By Margret Krakauer, told to Keri Wiginton
My introduction to Age Related Macular Degeneration (AMD) was one hell of a day.
I’m 79 now, but I had cataract surgery when I was 70. About 4 days after the procedure, I had what is called central retinal occlusion, which feels like a stroke. They also found macular fluid leaking into my eye.
They rushed me to a retina specialist after that. The doctor immediately told me that I looked like I had wet macular degeneration and that I would need an injection in my eye to control those thick blood vessels. Because when these form, they create scar tissue. And I could lose my sight if they don’t stop the process.
I followed up with the retina specialist about a week later. That’s when he told me I had dry macular degeneration in my right eye and wet in my left eye.
At first, I was blown away. No one in my family had ever had this disease. I didn’t know anything about that. Nothing. And I wondered what I was going to do. I was scared and became very depressed. Daily life began to become very heavy.
But I’ve since learned not to worry too much about my future with AMD. Do you know how difficult it is? When I go to bed at night, I close my eyes and I’m grateful and grateful. And I think going to therapy taught me that.
Asking for mental health help
As soon as I found out I had AMD, I immediately made an appointment with my family doctor. I talked a bit about my feelings during the visit. And the physician assistant mentioned that she was in consultation to manage her own chronic illness-related depression.
When she told me what she was going through, that’s when I opened up.
I said I cried all the time and didn’t want to be with other people. I said that I felt like no one understood what was happening to me. At the same time, I didn’t want to talk about what was happening with my eyes because I was so uncomfortable with my diagnosis.
I left the doctor’s office that day with a psychologist’s phone number. But I waited about 2 weeks to call. I hesitated because I didn’t know if I wanted a stranger to know personal details about me.
But one day, my husband heard me crying in our guest room. He came and asked me what was wrong. I told him that I didn’t know. Because I really didn’t know. I just said, “I’m miserable and scared. And I don’t know what will happen next.
Finally, I had the courage to pick up the phone.
Find my way out of depression
During the first visit, my therapist asked me how I felt about what was going on. And I had a hard time expressing myself. But she kept pulling stuff at me. Then one day I started crying. And I didn’t stop for about half an hour.
I told her that I couldn’t fall asleep at night because all I could think about was waking up blind. And I felt like my life was over. Because I was there, newly retired, and all of a sudden everything came to a screeching halt.
But she helped me realize that I’m one of the million and a half people who live with it. And I didn’t have AMD so I could learn a lesson or get stronger. It’s just something that happened.
Although, now I should figure out how to manage life with this disease. And some weeks she would ask me to write down a list of challenges in my life. Then she would ask me what I was going to do to adapt or make things better. In other words, I had to work.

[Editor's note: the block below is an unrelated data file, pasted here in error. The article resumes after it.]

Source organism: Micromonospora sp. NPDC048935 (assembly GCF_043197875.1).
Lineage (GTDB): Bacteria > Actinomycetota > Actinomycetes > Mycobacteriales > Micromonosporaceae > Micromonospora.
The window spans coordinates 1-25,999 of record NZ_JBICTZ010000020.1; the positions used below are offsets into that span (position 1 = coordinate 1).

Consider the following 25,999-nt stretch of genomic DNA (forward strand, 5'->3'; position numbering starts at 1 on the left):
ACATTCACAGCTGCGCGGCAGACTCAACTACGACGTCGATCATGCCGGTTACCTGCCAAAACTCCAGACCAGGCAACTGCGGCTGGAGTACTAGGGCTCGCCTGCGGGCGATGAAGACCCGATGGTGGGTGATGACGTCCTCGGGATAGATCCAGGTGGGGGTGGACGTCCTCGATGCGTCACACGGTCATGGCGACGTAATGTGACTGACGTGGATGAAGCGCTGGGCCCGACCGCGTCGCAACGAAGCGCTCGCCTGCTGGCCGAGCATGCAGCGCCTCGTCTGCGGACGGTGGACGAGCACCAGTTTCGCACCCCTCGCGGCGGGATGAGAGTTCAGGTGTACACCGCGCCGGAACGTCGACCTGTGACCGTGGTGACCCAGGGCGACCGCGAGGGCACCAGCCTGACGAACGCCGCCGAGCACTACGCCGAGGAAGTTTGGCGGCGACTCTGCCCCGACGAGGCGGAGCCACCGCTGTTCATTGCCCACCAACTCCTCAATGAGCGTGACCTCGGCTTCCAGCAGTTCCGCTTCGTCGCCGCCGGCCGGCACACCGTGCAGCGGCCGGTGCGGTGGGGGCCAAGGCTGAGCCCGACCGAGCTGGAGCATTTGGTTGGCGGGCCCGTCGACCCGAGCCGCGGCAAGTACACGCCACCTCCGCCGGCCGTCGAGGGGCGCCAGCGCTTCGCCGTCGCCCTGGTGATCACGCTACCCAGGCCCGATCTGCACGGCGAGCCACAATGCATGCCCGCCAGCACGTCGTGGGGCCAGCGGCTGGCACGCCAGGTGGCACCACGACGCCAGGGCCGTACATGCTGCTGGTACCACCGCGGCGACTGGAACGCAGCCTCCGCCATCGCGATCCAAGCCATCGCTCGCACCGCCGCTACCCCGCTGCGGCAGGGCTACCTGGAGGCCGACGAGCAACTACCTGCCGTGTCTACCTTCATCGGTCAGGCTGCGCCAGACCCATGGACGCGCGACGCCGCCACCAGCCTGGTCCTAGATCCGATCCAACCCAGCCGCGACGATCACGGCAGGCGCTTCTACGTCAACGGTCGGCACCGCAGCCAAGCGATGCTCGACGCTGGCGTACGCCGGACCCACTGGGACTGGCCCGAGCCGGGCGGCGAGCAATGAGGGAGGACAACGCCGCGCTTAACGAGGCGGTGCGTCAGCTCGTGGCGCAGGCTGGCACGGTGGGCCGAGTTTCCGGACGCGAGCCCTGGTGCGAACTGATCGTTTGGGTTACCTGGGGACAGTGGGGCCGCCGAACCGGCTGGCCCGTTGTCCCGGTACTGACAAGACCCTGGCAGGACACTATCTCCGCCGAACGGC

She also taught me breathing techniques that helped me fall asleep at night. Specifically, I learned to focus on the sound of my own breathing. At the same time, I started a low dose antidepressant. For me, the drugs worked wonders and I still take them.
During the first days of my diagnosis, I continued to undergo therapy to understand what was happening. It was a journey and a process. But once I got treatment for my depression and anxiety, it made everyday life a little easier.
Support and My AMD Community
My therapist pushed me to learn everything I could from people in the world of retinal disease. She also encouraged me to meet others who are following a similar path.
That’s when I turned to Facebook looking for something to do with macular disease. And I found this wonderful and heartwarming group called Our Macular Degeneration Journey. After that, I really started to learn a lot about my disease.
And it’s amazing to connect with other people who are going through what you’re going through.
Adapting to life with AMD
My husband and I like to walk an hour a day. And I can still do it. However, now I have to wear amber tinted sunglasses. Because if I get a really dark pair, I can’t see the cracks in the ground. And I could go ass on the kettle, to say the least.
Another issue is that although I always wore glasses, everything was crystal clear before AMD. But now some things can get a little blurry and confusing.
For example, when I go out for a walk, I see something and it’s not what I think. Let’s say there is a pile of leaves on the ground under a tree. It might look like a squirrel to me.
Once I thought I saw a dead cat in the middle of the road. But it was just someone’s hat.
And when it’s still dark in my room — before I go to sleep at night and when I wake up in the morning — I look up and see a round, gray shadow. It’s going away, but it’s pretty scary.
I also go to bed earlier at night because my eyes are really tired. And I read on a Kindle or a large computer screen. I can see things more easily if I can change the contrast or enlarge the text. Even the fonts on my cell phone are much larger than normal.
Every time I lose my sight a little more, I always consider myself lucky. Because I have been in this disease for 6 years and I still have excellent vision in my right eye. And my left eye has remained stable thanks to the injections I receive every 14 weeks.
In general, I appreciate much more everything that I see. I also learned to live in the moment. Because if you keep worrying about what will happen to your eyes tomorrow, you will never experience what you can see today.